This month shows like Obi Wan-Kenobi, Stranger Things, and films like Chip N’ Dale: Rescue Rangers hit us hard with feelings of nostalgia.
By: Josh Terry
There’s something about Spring that’s super nostalgic. You feel like the winter’s thaw is breaking, the sun is finally back out, and temperatures are rising to a more welcome peak. It reminds you of Spring Break vacations and school being out. It honestly might be the best time of the year. But if it’s not just the weather and changing seasons bringing up these old memories, the many shows and films that hit streaming this month definitely will. From another Star Wars franchise in Obi-Wan Kenobi to a Chip N’ Dale: Rescue Rangers reboot, a TV show based on a docuseries about a 2004 true crime in The Staircase, and the ‘80s throwbacks of Stranger Things, there’s a lot to look back on. Below, see the shows we liked and Reelgood users couldn’t stop talking about.
1. Chip ‘n Dale: Rescue Rangers (Film, Disney+)
A live-action and CGI remake of a popular animated kids’ show from 1989 has become a surprise success story in 2022. Chip ‘n Dale: Rescue Rangers, which stars John Mulaney as Chip and Andy Samberg as Dale, has a whopping 80 percent Fresh rating on Rotten Tomatoes. While no one is counting, that’s likely the highest ranking on that website for a CGI chipmunk movie of all time. Writing in Vulture, film critic Alison Willmore, says in a positive review, “Chip ’n Dale: Rescue Rangers has more in common with Who Framed Roger Rabbit than it does the series with which it shares a name.” The film manages to make fun of the entertainment industry’s never-ending nostalgia factory while being one of the better examples of it.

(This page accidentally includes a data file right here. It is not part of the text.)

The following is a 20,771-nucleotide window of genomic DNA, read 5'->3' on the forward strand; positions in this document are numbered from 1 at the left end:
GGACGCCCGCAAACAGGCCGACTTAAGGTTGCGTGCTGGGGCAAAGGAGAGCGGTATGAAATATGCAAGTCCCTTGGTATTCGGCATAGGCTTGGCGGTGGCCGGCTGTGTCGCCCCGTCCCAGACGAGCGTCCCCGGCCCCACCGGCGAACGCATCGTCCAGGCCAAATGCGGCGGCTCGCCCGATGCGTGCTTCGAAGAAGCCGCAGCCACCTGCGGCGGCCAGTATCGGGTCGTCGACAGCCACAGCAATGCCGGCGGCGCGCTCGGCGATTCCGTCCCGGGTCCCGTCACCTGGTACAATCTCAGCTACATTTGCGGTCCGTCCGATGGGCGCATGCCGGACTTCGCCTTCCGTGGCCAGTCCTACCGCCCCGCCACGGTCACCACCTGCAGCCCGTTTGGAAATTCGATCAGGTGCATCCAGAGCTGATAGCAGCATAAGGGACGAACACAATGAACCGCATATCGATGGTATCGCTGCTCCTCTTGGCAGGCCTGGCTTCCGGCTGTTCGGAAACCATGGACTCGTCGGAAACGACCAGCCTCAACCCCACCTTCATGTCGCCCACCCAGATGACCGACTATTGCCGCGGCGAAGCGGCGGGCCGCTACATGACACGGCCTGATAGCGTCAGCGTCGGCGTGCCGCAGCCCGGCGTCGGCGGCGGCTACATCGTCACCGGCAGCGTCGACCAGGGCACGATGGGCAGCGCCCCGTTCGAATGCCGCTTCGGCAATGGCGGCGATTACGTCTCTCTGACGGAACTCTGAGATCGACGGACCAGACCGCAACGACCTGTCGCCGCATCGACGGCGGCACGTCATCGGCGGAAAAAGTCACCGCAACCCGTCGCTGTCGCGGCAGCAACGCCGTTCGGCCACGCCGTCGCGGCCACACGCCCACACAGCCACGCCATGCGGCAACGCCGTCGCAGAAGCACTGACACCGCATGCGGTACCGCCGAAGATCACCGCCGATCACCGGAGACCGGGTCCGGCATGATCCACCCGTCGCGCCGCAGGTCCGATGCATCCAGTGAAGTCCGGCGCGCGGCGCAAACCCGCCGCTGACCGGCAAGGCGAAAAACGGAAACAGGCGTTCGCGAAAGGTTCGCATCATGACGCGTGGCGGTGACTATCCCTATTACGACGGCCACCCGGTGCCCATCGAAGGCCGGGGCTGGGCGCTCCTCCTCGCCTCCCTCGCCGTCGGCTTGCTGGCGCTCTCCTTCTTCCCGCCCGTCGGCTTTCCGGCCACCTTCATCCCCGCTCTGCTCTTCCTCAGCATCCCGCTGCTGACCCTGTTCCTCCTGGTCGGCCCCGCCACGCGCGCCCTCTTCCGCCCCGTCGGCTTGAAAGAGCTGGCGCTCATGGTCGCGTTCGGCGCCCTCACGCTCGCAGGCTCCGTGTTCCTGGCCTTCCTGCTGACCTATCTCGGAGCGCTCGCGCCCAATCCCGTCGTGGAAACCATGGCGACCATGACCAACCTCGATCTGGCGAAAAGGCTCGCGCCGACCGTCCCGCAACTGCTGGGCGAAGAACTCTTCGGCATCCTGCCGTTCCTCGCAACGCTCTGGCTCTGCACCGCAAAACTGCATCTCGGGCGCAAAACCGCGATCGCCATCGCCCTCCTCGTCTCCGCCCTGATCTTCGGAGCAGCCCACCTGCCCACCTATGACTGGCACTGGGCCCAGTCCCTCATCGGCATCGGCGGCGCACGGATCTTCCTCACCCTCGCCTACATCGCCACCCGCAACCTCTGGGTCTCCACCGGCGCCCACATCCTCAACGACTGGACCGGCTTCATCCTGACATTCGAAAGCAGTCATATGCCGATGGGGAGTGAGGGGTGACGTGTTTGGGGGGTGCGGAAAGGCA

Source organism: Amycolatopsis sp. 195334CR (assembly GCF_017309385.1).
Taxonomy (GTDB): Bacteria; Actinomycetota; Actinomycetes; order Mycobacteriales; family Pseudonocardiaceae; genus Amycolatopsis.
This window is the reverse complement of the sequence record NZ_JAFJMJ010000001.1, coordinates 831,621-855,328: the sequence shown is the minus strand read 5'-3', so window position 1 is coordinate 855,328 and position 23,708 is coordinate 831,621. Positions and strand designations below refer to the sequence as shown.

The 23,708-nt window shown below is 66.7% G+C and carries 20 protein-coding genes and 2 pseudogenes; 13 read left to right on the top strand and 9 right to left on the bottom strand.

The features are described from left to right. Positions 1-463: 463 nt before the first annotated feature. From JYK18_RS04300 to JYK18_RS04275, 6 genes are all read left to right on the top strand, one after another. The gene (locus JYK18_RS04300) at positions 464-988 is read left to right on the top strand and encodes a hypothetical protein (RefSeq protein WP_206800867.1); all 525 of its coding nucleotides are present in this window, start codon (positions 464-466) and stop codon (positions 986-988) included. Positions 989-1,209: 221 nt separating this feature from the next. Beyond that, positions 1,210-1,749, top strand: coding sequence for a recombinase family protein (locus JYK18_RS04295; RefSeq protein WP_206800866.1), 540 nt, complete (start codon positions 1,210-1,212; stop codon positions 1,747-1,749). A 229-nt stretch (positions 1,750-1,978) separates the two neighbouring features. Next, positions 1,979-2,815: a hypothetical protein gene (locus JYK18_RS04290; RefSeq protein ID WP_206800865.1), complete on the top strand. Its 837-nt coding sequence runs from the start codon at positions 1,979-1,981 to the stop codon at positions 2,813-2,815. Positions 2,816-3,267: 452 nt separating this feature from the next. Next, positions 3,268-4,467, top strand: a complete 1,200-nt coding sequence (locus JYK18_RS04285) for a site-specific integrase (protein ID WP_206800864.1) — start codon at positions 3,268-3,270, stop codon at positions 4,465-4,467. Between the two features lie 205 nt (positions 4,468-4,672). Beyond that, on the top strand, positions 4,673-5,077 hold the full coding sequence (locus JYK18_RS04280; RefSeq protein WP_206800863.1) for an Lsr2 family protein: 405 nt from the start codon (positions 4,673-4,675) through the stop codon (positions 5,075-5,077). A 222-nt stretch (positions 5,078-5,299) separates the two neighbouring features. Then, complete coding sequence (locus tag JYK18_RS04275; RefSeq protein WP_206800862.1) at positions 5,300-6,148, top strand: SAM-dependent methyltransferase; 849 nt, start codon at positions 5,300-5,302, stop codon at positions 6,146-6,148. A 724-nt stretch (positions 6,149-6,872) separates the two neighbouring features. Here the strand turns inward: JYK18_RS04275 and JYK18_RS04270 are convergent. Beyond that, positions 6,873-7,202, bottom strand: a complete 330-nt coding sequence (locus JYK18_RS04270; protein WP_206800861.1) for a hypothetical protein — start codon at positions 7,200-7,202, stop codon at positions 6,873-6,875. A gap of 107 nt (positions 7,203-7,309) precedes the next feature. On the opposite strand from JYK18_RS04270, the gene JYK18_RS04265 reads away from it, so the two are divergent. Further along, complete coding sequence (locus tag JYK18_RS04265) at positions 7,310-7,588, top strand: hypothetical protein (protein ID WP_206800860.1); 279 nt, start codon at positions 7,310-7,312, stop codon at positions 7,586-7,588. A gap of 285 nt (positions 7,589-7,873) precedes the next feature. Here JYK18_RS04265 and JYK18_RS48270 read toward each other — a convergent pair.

2. The Circle Season 4 (TV Series, Netflix)
Netflix’s reality TV and social experiment venture The Circle felt like one of the first pandemic-induced discoveries. Back in 2020, viewers spent time social distancing and watching contestants move to an apartment building and social distance themselves: catfishing their neighbors in an attempt to become the highest-rated apartment-dweller in the building. Now, in what’s going to alter your sense of time: The Circle is on its fourth season. In this installation, the prize money has increased from $100,000 to $150,000. Inflation has even come for reality television.
3. Conversations With Friends (TV Series, Hulu)
Sally Rooney is dominating not only the tote bags and bookshelves of millennials worldwide with three best-selling novels in Normal People, Conversations with Friends, and Beautiful World, Where Are You? but also heartfelt Hulu adaptations of these books. 2020 featured the steamy Paul Mescal and Daisy Edgar-Jones-starring take on Normal People and this year marks the streaming debut of Rooney’s first novel Conversations With Friends. Like the book, the show follows two Irish friends and exes as they become emotionally and romantically entangled with an older couple. While Washington Post TV critic Inkoo Kang wasn’t a fan of the way the series translated Rooney’s interior and reflective novel into 12 drawn-out episodes, she did write, “At least it’s nice to look at.”
4. The Essex Serpent (Limited Series, Apple TV+)
A marquee casting of Tom Hiddleston and Claire Danes is the big draw for this Apple TV+ period drama. Part monster series, part small-town horror, the show is set in a Victorian-era English village where a mythical creature has allegedly returned and it is murdering townspeople. However, some townsfolk don’t believe the monster is real. Considering how in television monsters are almost always real, it’s likely that it’ll turn out less than ideal for the skeptics sooner rather than later. Between this, Severance, and Pachinko, Apple TV+ has really debuted an impressive 2022 slate.
5. Hacks (TV Series, HBO Max)